We are not done with holidays yet, Beautiful People! On Sunday, we start Sukkos (Sukkot), the Holiday of Booths, that lasts for eight days and concludes the High Holidays. Throughout next week, I will be repeating some of my Sukkos recipes.
Traditional Jewish comfort food, with history more ancient and undoubtedly more venerable than the ubiquitous “Jewish penicillin” – chicken soup, Mushroom Barley soup was served in my family during the holiday of Sukkos, the final one of the series of High Holidays. The end of October – beginning of November was already pretty chilly, so a thick, hot, and filling soup was always welcome, as the Sukkos meals are supposed to be eaten outside, in the booths especially constructed for this purpose. However, there are many other fall and winter soups, just as comforting and filling, so why barley?
The real reason goes back to the Torah, where the land of Israel is called “a land of wheat, barley, grapes, figs and pomegranates, a land of olive and honey.” This interesting combination of two grains and five fruits, known as sheva minim (seven species), was celebrated two times during the year: first on Tu B’Shvat, the New Year of the Trees, and the second time on Shavuos, the giving of the Torah festival. Shavuos is one of the three most important holidays of the year, when the entire population was expected to make pilgrimage to the Temple and bring the first fruit of the new harvest of seven species cultivated in the land of Israel. It was both the end of barley harvest and the beginning of wheat harvest. The actual wheat harvest was concluded and celebrated on Sukkos.
Besides the agricultural timing of the two harvests, there is a much deeper connection between the two holidays, and the seven species are not simply the ones that grew in Israel. There were quite a few other grains and fruit, and a bunch of vegetables as well, that were cultivated on that small but very fertile slice of land. These seven, though, have been singled out for their special holy properties. They represent the seven areas of human lives, the modes and characteristics that make us what we are. Barley is our material, animalistic instinct for self-preservation, for food and shelter, for a warm bed and a nice car, and a bigger house, and a larger bank account. Wheat, on the other hand, is the constant striving to grow and develop, to nourish the human in us, the higher “self.” And there was that first moment, “the early wheat harvest,” when the Jewish people, fresh out of slavery in Egypt, exclaimed in one voice,” Give us the Torah! We will do it! All your commandments we will do and we will hear!” That was on Shavuos.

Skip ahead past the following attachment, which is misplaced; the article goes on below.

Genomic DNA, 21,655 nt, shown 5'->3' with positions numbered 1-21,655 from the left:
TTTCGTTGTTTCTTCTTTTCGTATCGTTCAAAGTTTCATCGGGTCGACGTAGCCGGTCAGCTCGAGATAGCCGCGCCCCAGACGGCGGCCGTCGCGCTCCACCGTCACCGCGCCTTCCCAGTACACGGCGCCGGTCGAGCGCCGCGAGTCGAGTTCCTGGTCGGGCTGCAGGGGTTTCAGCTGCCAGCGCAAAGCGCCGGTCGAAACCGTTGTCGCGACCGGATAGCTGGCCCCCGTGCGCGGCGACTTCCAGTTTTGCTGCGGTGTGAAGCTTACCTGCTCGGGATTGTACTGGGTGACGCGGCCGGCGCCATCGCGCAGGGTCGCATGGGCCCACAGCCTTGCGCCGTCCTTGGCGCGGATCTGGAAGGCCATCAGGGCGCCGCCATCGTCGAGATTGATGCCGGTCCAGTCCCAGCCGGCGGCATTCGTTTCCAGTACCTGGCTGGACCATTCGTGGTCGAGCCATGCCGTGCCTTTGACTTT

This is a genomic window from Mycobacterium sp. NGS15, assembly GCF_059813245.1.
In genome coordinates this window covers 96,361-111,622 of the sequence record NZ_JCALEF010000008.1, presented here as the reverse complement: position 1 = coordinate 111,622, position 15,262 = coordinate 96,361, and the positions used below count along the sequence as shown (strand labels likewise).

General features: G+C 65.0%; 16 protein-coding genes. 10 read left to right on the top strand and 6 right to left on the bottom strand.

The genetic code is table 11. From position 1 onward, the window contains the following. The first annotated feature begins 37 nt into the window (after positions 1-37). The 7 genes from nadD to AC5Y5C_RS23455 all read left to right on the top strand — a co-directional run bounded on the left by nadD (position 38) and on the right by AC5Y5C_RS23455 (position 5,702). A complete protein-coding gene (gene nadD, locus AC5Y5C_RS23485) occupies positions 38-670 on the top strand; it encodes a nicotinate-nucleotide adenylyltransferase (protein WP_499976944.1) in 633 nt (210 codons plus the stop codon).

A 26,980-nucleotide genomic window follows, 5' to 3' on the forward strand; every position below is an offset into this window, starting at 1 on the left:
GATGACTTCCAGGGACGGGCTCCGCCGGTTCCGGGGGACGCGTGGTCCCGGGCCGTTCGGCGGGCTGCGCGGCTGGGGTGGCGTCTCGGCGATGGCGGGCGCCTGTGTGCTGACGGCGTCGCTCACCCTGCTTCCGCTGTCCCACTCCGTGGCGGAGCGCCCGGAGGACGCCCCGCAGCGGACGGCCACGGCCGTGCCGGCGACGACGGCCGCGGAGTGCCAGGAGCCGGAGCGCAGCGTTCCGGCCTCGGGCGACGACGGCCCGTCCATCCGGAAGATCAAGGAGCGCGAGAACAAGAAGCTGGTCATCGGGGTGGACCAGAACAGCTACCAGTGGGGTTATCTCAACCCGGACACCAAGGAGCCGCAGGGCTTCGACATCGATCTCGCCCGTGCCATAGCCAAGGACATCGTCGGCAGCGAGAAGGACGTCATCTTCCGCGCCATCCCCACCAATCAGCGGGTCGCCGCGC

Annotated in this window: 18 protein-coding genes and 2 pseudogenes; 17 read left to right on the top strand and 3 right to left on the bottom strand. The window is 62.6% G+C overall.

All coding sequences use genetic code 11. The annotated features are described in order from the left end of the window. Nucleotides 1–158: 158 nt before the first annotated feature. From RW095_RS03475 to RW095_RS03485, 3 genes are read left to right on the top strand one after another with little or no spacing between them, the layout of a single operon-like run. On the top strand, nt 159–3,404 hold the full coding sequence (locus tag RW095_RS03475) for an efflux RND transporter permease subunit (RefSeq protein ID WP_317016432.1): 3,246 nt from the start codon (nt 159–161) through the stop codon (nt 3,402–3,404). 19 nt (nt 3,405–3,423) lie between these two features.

We all know what happened there. Unfortunately, when Moses went up on Mount Sinai to receive the commandments, the materialistic, animalistic instincts, combined with crowd mentality, took over, and the people created a golden calf. And if this shiny idol is not a symbol of today’s corporate world, I don’t know what is!
Moses, who had spent 40 days on top of the mountain, literally and figuratively, came down, saw this spiritual disaster, smashed the tablets of the Law, turned around and went back up. When he came down, another 40 days later, the crowd was sufficiently repentant. Yet, just a few days later, they started complaining again! The entire account of 40 years wondering in the desert is a story of Jewish quetching: give us water, give us meat, what kind of food is manna that doesn’t even look like food! It is also the story of spiritual growth, from the lower level of barley-fed selves to the highest level of wheat-nourished human beings. As a reminder of this thorny and challenging process, we eat barley while celebrating the end of wheat harvest.
Just like our ancestors in the desert before accepting the Torah, I start preparing the night before. I soak barley and chickpeas together overnight. In the morning, I rinse them and start cooking. I first bring it to boil stove top.
Once it’s boiling, I add cut mushrooms, celery, grated carrots, diced tomatoes, and pareve soup powder. Then I season it with salt and pepper, and add a dash of cinnamon. I bring it to boil again and transfer to the crock pot.
If you are in a hurry, you can, of course, simmer it stove top, if you have the time and patience to stand over the stove and stir your soup non-stop. Barley does have a tendency to thicken and stick to the bottom! You can also cook it in the crock pot on high setting, and it’ll be done in a couple of hours. I prefer to spend a few minutes in the morning to start it, and then leave it in the crock pot on low for 8 – 9 hours. This way, the flavors blend, barley thickens, and the soup becomes creamy and rich. You still have to stir it occasionally and add water if it becomes too thick.
On Sukkos, we eat in a booth. It is the only holiday when we are surrounded by a tangible, materialistic fulfillment of a commandment that, at the same time, imbues us with higher spirituality for the entire year. The round chick peas remind us of the cycle of Torah reading, completed and started again on Simchas Torah, the last day of Sukkos, and this delicious soup envelopes us with the comfort of physical and spiritual contained in one bowl.
- 1 cup pearl barley
- 1 cup dry chick peas (1/1/2 cup frozen or 1 can)
- 1/2 lb fresh mushrooms, cut into bite size pieces
- 1/2 cup grated carrots (1 medium size carrot)
- 1/2 cup diced tomatoes
- 1 celery stalk
- 1 heaping tablespoon soup powder
- A dash of cinnamon
- Salt and pepper to taste
- Fresh parsley or cilantro to garnish
- Soak barley and chick peas overnight. Rinse, place in a pot with 2 quarts of water, bring to boil.
- Add the rest of ingredients, stir, bring to boil.
- Transfer to crock pot, add water, cook on low for 8 – 9 hours, on high for 2 – 2 1/2 hours. Stir occasionally, add water if necessary.
- Garnish with sprigs of fresh parsley or cilantro.